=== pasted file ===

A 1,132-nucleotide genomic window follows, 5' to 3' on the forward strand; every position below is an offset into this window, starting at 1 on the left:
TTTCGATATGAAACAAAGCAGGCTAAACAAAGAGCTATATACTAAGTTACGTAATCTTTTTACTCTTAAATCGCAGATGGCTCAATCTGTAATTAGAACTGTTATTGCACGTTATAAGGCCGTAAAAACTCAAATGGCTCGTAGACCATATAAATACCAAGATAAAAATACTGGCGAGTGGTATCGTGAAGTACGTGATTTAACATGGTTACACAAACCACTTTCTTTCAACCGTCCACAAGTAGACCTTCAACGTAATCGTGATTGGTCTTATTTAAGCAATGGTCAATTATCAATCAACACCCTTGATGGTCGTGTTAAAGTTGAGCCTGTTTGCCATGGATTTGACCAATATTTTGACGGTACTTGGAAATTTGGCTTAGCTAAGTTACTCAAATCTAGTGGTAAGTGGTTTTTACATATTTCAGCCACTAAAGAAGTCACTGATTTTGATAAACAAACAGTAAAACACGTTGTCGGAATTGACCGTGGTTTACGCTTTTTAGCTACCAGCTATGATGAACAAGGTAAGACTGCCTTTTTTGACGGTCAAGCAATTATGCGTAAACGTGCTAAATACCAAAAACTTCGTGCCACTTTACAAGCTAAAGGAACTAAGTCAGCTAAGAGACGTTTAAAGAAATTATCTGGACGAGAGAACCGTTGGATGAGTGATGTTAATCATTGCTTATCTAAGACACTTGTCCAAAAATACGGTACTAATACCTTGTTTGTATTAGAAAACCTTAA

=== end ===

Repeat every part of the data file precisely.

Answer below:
A 1,132-nucleotide genomic window follows, 5' to 3' on the forward strand; every position below is an offset into this window, starting at 1 on the left:
TTTCGATATGAAACAAAGCAGGCTAAACAAAGAGCTATATACTAAGTTACGTAATCTTTTTACTCTTAAATCGCAGATGGCTCAATCTGTAATTAGAACTGTTATTGCACGTTATAAGGCCGTAAAAACTCAAATGGCTCGTAGACCATATAAATACCAAGATAAAAATACTGGCGAGTGGTATCGTGAAGTACGTGATTTAACATGGTTACACAAACCACTTTCTTTCAACCGTCCACAAGTAGACCTTCAACGTAATCGTGATTGGTCTTATTTAAGCAATGGTCAATTATCAATCAACACCCTTGATGGTCGTGTTAAAGTTGAGCCTGTTTGCCATGGATTTGACCAATATTTTGACGGTACTTGGAAATTTGGCTTAGCTAAGTTACTCAAATCTAGTGGTAAGTGGTTTTTACATATTTCAGCCACTAAAGAAGTCACTGATTTTGATAAACAAACAGTAAAACACGTTGTCGGAATTGACCGTGGTTTACGCTTTTTAGCTACCAGCTATGATGAACAAGGTAAGACTGCCTTTTTTGACGGTCAAGCAATTATGCGTAAACGTGCTAAATACCAAAAACTTCGTGCCACTTTACAAGCTAAAGGAACTAAGTCAGCTAAGAGACGTTTAAAGAAATTATCTGGACGAGAGAACCGTTGGATGAGTGATGTTAATCATTGCTTATCTAAGACACTTGTCCAAAAATACGGTACTAATACCTTGTTTGTATTAGAAAACCTTAA